Federal Labour Court on the target information in a mass dismissal notice

In its decision of 19 May 2022 (Ref.: 2 AZR 467/21), the Federal Labour Court ruled that the absence of the so-called target information (gender, age, occupation and nationality) of section 17 (3) sentence 5 KSchG does not in itself lead to the invalidity of the mass dismissal notice.  

1. facts

The respondent employer regularly employed more than 20 and less than 60 workers in its business. In the period from 18 June 2019 to 18 July 2019, the employer terminated a total of 17 employment relationships.

In her action for protection against dismissal, the plaintiff employee claimed that the dismissal was null and void under section 134 of the German Civil Code. This was because the employer had not filled in the information required by section 17 (3) sentence 5 of the Act against Unfair Dismissal (KSchG ) in the mass dismissal notification to the Federal Employment Agency (age, occupation, sex, nationality).

Both the Labour Court and the Regional Labour Court considered the dismissals to be invalid due to incorrect mass dismissal notices.


Decision 2

The Federal Labour Court first considered certain parts of the facts of the case as not sufficiently established. It was already not possible to assess whether the employment relationship in question had been terminated in the context of the mass dismissal notice. This was because according to section 17 (1) no. 1 of the Protection against Dismissal Act (KSchG ), the employer must have given notice to more than five employees within 30 calendar days. However, the above-mentioned period had 31 calendar days.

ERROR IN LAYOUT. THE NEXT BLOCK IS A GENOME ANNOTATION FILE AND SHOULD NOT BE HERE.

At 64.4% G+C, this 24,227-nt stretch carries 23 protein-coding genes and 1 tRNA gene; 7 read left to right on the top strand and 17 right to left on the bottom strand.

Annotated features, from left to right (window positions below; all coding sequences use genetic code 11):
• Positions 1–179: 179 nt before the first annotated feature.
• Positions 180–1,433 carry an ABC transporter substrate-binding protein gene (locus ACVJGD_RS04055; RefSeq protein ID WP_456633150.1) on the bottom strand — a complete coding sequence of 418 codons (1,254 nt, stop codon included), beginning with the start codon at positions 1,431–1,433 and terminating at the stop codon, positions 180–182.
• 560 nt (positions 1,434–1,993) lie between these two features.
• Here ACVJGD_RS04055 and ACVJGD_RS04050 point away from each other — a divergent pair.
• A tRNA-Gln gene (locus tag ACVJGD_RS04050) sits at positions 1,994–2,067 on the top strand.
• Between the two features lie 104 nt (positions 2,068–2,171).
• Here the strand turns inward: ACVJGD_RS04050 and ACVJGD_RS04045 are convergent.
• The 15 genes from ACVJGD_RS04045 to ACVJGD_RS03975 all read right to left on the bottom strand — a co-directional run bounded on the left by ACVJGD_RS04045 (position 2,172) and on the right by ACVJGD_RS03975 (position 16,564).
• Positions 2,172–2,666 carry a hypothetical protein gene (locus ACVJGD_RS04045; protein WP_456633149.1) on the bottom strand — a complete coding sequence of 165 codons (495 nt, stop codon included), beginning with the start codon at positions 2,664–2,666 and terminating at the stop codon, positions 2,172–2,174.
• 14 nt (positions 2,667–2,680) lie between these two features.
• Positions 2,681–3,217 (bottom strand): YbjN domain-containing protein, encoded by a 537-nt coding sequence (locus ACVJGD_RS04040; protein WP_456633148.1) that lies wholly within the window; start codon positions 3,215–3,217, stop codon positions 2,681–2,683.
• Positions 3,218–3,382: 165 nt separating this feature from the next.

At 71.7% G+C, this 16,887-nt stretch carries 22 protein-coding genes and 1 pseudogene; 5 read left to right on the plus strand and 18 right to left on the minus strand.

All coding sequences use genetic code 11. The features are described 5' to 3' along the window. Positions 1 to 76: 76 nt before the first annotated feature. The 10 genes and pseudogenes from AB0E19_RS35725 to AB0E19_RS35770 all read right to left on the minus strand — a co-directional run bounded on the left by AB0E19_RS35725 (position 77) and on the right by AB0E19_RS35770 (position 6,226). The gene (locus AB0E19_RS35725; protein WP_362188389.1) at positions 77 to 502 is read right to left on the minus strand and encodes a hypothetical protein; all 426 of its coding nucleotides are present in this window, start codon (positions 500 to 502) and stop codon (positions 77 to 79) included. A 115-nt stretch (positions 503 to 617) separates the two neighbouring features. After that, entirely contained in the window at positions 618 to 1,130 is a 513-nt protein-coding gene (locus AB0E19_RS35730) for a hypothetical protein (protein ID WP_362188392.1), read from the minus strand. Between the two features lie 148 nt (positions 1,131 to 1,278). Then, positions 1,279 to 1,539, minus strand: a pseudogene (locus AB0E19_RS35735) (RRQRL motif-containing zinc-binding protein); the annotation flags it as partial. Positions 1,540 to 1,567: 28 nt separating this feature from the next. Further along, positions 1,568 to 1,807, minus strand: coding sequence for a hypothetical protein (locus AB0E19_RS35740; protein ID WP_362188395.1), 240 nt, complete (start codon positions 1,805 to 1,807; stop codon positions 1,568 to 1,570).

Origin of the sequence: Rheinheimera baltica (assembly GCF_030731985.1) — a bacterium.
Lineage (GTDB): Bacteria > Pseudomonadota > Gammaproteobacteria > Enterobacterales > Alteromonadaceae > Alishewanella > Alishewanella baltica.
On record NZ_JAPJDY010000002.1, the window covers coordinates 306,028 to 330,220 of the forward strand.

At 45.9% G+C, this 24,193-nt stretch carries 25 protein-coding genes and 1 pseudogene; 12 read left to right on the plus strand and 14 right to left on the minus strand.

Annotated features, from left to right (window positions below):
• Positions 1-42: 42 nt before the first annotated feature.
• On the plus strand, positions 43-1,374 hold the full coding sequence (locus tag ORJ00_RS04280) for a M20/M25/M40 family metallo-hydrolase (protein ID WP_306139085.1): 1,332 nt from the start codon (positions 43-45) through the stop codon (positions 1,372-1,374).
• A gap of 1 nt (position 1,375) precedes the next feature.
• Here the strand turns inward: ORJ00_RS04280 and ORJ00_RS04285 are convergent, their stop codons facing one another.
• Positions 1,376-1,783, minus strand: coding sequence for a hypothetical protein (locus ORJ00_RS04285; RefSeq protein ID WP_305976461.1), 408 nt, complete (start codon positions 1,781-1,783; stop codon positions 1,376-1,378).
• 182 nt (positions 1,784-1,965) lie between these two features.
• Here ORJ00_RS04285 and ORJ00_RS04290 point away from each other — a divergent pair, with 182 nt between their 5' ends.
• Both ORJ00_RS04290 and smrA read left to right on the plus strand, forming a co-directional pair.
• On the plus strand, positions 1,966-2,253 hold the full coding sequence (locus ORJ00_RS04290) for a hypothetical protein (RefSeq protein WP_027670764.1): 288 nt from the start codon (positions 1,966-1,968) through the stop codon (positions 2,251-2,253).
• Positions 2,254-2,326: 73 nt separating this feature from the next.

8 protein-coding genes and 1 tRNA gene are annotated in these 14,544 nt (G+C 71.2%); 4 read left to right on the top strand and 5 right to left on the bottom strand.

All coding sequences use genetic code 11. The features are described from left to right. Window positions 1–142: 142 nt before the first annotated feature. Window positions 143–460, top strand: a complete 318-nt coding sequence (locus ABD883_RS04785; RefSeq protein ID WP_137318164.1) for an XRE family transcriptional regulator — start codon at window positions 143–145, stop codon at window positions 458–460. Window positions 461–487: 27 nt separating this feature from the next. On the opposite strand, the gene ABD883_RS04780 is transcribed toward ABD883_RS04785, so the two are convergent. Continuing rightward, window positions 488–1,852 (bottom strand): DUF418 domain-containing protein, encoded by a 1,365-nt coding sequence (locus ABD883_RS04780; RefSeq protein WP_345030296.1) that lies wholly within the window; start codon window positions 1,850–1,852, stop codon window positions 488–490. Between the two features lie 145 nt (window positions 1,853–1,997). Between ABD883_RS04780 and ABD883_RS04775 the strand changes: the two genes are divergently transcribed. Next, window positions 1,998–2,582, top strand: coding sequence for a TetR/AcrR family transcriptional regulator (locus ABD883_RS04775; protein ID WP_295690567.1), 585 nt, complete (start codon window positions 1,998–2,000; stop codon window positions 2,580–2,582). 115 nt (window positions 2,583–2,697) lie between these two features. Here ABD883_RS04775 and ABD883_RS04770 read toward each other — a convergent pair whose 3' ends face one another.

In any case, the dismissal was not null and void under section 134 of the German Civil Code (Bürgerliches Gesetzbuch - BGB) merely because the defendant company had provided the information required under section 17 (3) sentence 5 of the Protection against Unfair Dismissal Act. According to the clear intention of the legislator, a violation of the provision does not lead to the invalidity of the mass dismissal notice. National courts could not disregard such an expression of the legislature's intention by way of interpretation in conformity with the directive.


3 Conclusion and recommendation for action

Any relief for companies from "unnecessary" formalities in the separation process is a relief. Therefore, the decision is to be welcomed. Nevertheless, companies should continue to exercise the greatest possible care with regard to formalities in major staff reduction scenarios.

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